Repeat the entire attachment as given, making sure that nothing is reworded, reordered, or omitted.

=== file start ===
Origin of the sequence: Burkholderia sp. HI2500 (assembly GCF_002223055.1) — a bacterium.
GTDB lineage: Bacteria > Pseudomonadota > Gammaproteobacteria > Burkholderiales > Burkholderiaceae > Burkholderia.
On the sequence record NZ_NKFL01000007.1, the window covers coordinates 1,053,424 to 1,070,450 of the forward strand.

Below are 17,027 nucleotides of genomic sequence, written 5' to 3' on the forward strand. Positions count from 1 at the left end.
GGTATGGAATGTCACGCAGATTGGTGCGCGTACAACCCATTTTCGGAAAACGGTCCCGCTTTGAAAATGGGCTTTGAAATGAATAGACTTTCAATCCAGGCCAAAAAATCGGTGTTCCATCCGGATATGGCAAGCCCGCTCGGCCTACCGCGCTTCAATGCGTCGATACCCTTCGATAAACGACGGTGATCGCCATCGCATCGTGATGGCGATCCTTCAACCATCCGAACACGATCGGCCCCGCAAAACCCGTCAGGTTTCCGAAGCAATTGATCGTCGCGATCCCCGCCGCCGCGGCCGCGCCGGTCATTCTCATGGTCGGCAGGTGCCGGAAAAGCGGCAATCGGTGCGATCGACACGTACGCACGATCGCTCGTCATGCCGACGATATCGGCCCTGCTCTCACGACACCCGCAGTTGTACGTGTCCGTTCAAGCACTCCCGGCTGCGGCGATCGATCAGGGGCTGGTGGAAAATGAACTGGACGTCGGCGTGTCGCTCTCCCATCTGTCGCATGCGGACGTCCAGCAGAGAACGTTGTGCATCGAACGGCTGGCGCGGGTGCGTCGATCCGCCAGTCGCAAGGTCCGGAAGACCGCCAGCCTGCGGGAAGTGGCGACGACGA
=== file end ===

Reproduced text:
Origin of the sequence: Burkholderia sp. HI2500 (assembly GCF_002223055.1) — a bacterium.
GTDB lineage: Bacteria > Pseudomonadota > Gammaproteobacteria > Burkholderiales > Burkholderiaceae > Burkholderia.
On the sequence record NZ_NKFL01000007.1, the window covers coordinates 1,053,424 to 1,070,450 of the forward strand.

Below are 17,027 nucleotides of genomic sequence, written 5' to 3' on the forward strand. Positions count from 1 at the left end.
GGTATGGAATGTCACGCAGATTGGTGCGCGTACAACCCATTTTCGGAAAACGGTCCCGCTTTGAAAATGGGCTTTGAAATGAATAGACTTTCAATCCAGGCCAAAAAATCGGTGTTCCATCCGGATATGGCAAGCCCGCTCGGCCTACCGCGCTTCAATGCGTCGATACCCTTCGATAAACGACGGTGATCGCCATCGCATCGTGATGGCGATCCTTCAACCATCCGAACACGATCGGCCCCGCAAAACCCGTCAGGTTTCCGAAGCAATTGATCGTCGCGATCCCCGCCGCCGCGGCCGCGCCGGTCATTCTCATGGTCGGCAGGTGCCGGAAAAGCGGCAATCGGTGCGATCGACACGTACGCACGATCGCTCGTCATGCCGACGATATCGGCCCTGCTCTCACGACACCCGCAGTTGTACGTGTCCGTTCAAGCACTCCCGGCTGCGGCGATCGATCAGGGGCTGGTGGAAAATGAACTGGACGTCGGCGTGTCGCTCTCCCATCTGTCGCATGCGGACGTCCAGCAGAGAACGTTGTGCATCGAACGGCTGGCGCGGGTGCGTCGATCCGCCAGTCGCAAGGTCCGGAAGACCGCCAGCCTGCGGGAAGTGGCGACGACGA